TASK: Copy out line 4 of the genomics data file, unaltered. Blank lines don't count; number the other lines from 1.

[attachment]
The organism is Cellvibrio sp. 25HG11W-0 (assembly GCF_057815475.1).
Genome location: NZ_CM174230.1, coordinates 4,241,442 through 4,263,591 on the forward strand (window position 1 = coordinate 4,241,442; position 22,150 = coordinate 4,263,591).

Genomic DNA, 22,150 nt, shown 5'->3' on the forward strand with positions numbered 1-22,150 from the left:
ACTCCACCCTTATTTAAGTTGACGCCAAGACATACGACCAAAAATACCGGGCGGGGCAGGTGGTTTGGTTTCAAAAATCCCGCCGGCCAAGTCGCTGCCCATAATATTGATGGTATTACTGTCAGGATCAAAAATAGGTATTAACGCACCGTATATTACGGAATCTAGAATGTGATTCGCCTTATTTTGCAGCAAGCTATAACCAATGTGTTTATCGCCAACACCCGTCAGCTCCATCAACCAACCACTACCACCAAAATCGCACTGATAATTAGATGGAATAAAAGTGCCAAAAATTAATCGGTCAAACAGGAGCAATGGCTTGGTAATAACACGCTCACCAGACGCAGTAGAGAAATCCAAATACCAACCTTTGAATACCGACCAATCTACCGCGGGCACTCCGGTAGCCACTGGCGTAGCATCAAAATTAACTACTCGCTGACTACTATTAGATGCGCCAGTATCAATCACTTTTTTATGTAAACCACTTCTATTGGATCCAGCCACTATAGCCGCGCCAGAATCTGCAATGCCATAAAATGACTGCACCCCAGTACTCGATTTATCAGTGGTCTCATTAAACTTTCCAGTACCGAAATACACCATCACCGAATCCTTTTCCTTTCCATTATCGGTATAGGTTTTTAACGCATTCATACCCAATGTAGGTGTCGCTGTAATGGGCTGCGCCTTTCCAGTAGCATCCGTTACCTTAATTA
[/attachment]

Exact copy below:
ACTCCACCCTTATTTAAGTTGACGCCAAGACATACGACCAAAAATACCGGGCGGGGCAGGTGGTTTGGTTTCAAAAATCCCGCCGGCCAAGTCGCTGCCCATAATATTGATGGTATTACTGTCAGGATCAAAAATAGGTATTAACGCACCGTATATTACGGAATCTAGAATGTGATTCGCCTTATTTTGCAGCAAGCTATAACCAATGTGTTTATCGCCAACACCCGTCAGCTCCATCAACCAACCACTACCACCAAAATCGCACTGATAATTAGATGGAATAAAAGTGCCAAAAATTAATCGGTCAAACAGGAGCAATGGCTTGGTAATAACACGCTCACCAGACGCAGTAGAGAAATCCAAATACCAACCTTTGAATACCGACCAATCTACCGCGGGCACTCCGGTAGCCACTGGCGTAGCATCAAAATTAACTACTCGCTGACTACTATTAGATGCGCCAGTATCAATCACTTTTTTATGTAAACCACTTCTATTGGATCCAGCCACTATAGCCGCGCCAGAATCTGCAATGCCATAAAATGACTGCACCCCAGTACTCGATTTATCAGTGGTCTCATTAAACTTTCCAGTACCGAAATACACCATCACCGAATCCTTTTCCTTTCCATTATCGGTATAGGTTTTTAACGCATTCATACCCAATGTAGGTGTCGCTGTAATGGGCTGCGCCTTTCCAGTAGCATCCGTTACCTTAATTA